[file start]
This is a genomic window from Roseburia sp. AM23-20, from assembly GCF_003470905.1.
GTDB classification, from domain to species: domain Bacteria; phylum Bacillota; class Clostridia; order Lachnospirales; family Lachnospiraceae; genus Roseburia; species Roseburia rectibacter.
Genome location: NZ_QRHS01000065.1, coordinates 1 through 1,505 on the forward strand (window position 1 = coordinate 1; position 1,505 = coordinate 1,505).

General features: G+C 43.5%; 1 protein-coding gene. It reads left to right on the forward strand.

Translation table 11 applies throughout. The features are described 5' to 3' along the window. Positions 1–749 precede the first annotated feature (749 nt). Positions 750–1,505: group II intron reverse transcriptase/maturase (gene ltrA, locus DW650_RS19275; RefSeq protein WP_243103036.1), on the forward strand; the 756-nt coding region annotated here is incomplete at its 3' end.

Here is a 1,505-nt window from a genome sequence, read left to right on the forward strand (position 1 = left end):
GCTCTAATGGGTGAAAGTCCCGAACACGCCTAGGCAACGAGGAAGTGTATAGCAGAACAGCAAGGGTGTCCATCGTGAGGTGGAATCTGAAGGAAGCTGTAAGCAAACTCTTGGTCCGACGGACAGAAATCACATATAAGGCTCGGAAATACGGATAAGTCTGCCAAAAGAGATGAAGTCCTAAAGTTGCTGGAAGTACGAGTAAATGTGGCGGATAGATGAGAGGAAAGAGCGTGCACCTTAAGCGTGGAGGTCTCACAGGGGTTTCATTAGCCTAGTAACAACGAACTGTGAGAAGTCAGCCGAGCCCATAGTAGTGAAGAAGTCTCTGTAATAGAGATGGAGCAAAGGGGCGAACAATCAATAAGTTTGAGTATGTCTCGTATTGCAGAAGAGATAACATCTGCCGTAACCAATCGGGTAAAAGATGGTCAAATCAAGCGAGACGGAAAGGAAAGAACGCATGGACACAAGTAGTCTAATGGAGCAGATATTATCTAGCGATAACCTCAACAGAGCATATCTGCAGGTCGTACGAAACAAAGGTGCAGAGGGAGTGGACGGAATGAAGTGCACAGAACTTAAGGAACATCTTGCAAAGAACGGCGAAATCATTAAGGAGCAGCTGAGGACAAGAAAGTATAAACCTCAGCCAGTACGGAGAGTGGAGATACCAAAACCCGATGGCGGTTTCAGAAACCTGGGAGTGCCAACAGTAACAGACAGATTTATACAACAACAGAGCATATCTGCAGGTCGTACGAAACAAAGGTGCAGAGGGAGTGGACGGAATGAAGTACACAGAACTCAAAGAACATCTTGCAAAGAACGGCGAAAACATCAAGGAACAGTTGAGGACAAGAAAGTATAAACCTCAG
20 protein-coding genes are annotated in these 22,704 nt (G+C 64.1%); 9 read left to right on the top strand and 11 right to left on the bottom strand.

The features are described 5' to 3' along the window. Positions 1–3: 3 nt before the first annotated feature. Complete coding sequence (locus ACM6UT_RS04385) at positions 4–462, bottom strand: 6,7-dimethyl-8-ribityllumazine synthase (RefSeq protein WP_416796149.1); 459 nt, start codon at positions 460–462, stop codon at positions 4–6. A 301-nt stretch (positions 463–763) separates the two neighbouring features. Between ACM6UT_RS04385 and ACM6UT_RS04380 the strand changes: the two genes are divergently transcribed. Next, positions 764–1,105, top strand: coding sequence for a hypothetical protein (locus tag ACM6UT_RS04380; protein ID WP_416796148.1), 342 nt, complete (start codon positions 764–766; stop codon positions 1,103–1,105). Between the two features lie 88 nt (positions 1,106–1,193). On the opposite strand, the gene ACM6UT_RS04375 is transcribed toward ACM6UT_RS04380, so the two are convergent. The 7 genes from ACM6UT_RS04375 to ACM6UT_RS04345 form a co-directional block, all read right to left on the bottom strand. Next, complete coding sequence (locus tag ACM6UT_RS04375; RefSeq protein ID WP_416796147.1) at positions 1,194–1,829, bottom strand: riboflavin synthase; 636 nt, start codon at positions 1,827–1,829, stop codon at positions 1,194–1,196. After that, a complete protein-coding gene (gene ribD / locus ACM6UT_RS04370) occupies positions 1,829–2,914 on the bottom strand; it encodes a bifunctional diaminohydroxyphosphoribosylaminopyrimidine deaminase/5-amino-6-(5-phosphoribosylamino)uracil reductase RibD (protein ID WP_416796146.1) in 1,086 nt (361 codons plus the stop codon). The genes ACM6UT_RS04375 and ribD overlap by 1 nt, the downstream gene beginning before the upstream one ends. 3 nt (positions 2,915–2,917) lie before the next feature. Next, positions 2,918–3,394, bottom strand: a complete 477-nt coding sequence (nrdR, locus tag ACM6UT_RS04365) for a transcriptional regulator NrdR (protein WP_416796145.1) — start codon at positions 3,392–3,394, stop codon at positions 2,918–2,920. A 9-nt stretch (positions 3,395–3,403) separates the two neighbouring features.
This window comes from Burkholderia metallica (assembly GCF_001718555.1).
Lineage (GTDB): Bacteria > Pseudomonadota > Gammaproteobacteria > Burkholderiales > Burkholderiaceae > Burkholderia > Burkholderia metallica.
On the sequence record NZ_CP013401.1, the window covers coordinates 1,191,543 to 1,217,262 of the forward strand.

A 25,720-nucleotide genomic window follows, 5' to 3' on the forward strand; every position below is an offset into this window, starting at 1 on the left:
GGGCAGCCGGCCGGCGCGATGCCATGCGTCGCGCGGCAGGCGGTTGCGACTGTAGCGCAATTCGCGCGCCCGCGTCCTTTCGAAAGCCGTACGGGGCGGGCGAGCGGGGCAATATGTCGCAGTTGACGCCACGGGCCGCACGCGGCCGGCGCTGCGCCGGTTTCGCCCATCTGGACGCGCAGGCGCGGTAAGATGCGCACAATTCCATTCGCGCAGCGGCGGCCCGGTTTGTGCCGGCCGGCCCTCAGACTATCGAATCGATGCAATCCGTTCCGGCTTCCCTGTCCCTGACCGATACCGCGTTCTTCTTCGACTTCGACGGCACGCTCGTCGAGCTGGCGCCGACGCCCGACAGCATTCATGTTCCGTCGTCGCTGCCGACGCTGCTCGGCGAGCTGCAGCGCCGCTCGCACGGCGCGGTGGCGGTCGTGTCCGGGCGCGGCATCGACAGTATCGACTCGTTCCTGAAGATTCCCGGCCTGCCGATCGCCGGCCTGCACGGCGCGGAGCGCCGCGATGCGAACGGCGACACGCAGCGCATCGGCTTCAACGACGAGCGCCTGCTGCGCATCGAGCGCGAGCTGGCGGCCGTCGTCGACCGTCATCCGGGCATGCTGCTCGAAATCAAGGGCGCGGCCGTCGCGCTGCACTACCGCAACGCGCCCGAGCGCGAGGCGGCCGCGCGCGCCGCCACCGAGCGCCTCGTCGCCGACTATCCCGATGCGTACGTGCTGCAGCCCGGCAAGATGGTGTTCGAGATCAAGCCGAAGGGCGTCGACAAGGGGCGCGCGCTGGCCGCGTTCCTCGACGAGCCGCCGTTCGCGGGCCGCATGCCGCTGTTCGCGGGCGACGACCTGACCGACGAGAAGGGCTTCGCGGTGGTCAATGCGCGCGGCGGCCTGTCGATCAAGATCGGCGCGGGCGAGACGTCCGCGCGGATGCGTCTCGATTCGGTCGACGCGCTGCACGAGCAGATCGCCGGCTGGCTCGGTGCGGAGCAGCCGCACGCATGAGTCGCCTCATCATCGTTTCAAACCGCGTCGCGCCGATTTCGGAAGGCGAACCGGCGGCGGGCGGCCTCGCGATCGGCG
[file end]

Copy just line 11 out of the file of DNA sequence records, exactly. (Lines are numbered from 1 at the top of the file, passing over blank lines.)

Lineage (GTDB): Bacteria > Pseudomonadota > Gammaproteobacteria > Burkholderiales > Burkholderiaceae > Burkholderia > Burkholderia metallica.